Contract to Kill [Blu-ray]
Blu-ray A - America - Lions Gate Home Entertainment
Review written by and copyright: Eric Cotenas (10th March 2017).
The Film

The nth Steven Seagal vehicle to come out of the inexhaustible Grindstone Entertainment – they of such "notable" titles like Heist, Misconduct, Extraction, and the butchered Exposed showcasing the respective phoned-in performances of Robert De Niro, Anthony Hopkins, Al Pacino, Bruce Willis, and Keanu ReevesContract to Kill casts the eighties action superstar as John Harmon, soldier of fortune with CIA, DEA, and FBI connections who has just taken out the latest kingpin of a Mexican drug cartel when he is contacted by DEA agent Beck (Andrei Stanciu) who reveals to him that two men recently captured attempting to cross the Mexican-American boarder turned out not to be drug traffickers but Islamic terrorists from a group responsible for downing a plane with many casualties from the passengers, crew, and on the ground. Harmon is sent to question them to discover which cartel's drug trafficking routes the terrorists used to travel through South America and Mexico only to realize that they were actually crossing from America to Mexico when they were stopped. Harmon is able to get the name Jose Rivera (Mircea Drambareanu) out of one of the detainees and determines that a deal is yet to be made for the terrorists to utilize Rivera's land, sea, and air routes to pass into the United States, and that the likely meeting place will be in Turkey where Rivera is currently muscling out the local drug trade in exchange for a new drug supply line. Since the FBI and DEA cannot act on his theory due to jurisdictions, Beck hires Harmon to assemble his own team to go to Turkey and find out the location of the meeting. Harmon reconnects with old (actually, very young) flame Zara (I Spit on Your Grave 2's Jemma Dallender) and she in turn recruits drone weapons operator Sharp (Romeo Must Die's Russell Wong). They covertly observe the initial meeting between Rivera and terrorist Ayan Al-Mujahid (Eastern Business' Sergiu Costache) and also discover a heretofore unexpected presence in the plane bombing mastermind Abdul Rauf (Ghassan Bouz). As soon as they relay the information of the upcoming meeting to finalizae the deal, Beck tells them that their assignment is completed and he will send in a team to take care of things. Harmon, however, takes advantage of Al-Mujahid's sighting of Sharp's drone to sew some Yojimbo-style distrust between Al-Mujahid and Rivera.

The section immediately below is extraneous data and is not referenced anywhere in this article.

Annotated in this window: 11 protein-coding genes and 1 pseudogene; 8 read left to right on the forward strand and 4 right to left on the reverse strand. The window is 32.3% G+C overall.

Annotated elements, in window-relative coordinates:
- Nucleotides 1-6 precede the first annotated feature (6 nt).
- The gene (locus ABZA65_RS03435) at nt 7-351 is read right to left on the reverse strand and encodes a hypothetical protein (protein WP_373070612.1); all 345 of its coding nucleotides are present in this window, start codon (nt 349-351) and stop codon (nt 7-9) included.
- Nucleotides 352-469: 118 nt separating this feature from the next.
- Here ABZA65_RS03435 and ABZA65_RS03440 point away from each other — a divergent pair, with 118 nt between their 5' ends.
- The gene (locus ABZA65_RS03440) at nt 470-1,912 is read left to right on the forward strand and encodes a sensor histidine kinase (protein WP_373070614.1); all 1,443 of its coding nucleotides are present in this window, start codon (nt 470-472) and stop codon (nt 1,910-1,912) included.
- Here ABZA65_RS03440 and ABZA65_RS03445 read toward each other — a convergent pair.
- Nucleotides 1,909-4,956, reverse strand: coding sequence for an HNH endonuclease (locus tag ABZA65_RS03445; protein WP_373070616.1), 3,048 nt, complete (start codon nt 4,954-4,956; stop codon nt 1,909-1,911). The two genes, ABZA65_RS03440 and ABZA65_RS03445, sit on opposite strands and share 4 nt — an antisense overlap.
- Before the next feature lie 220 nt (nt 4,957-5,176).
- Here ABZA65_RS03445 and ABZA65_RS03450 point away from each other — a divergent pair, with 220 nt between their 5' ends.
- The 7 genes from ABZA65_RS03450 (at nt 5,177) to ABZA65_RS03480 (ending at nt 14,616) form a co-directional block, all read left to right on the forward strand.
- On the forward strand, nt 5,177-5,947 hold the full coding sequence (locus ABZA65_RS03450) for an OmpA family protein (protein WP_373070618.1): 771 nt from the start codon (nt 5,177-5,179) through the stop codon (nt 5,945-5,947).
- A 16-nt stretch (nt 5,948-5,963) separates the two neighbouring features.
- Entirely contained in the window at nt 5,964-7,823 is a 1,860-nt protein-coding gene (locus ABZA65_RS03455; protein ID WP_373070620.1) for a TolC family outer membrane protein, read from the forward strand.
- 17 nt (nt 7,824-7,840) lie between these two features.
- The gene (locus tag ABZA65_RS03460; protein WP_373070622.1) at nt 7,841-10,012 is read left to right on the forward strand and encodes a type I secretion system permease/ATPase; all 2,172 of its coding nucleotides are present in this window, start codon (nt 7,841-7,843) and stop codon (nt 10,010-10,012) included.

Endlessly talky with plenty of exposition that makes the plot seem more complex than it really is, and a lot more discussion about what they characters are going to do than they actually spend doing it, Contract to Kill may not be the worst of the latest Seagal vehicles but it is the least entertaining. Seagal is all but immobile during his fight scenes which make use of his hand movements, editing, and the pratfalls of stunt performers to suggest violence. Wong is a bit more mobile but even he spends much of his time pretending to control drones and delivering cliché dialogue in a stoic manner (Dallender seems to be the only one really having fun playing Bond-girl type kickass spy in flashy evening wear) while other action scenes are strictly second unit. Tax credit incentive Bulgaria (following Romania from the nineties and Hungary in the eighties) fails to convince for either Mexico or Turkey, while Bulgarian accents and actors are meant to pass for Mexicans, Turks, Americans (it is difficult to determine if Stanciu is simply a terrible actor or just completely ill-at-ease with delivering English dialogue), and the like (Costache had already played "The Afghani" in another Grindstone Seagal vehicle Mercenary: Absolution) to the point where it would be offensive if it were not just so downright silly (minus the so-bad-its-good sincerity of similar Cannon quickies of the nineties).


Lionsgate provides a serviceable 1080p24 MPEG-4 AVC 2.40:1 widescreen encode of a not particularly dazzling film with cheap CGI


The DTS-HD Master Audio 5.1 track does what it can with an uninvolving surround mix that comes to life infrequently. Optional English, English SDH and Spanish subtitles are included (the English ones refer to a character as "Mini Oso" even though


The Making-of (14:44) finds writer/director Keoni Waxman (Almost Blue) discussing how he and Seagal endeavored to channel old school Seagal with the story while Seagal (almost in silhouette) noting how his real-life experience with various law enforcement agencies contributed to his character. Wong and Dallenger wax over the non-existent complexities of the script and depth of character. The film's trailer (2:04) is also included along with previews for three other recent DTV Seagal films in which he looks exactly the same and delivers his dialogue in the same monotone.



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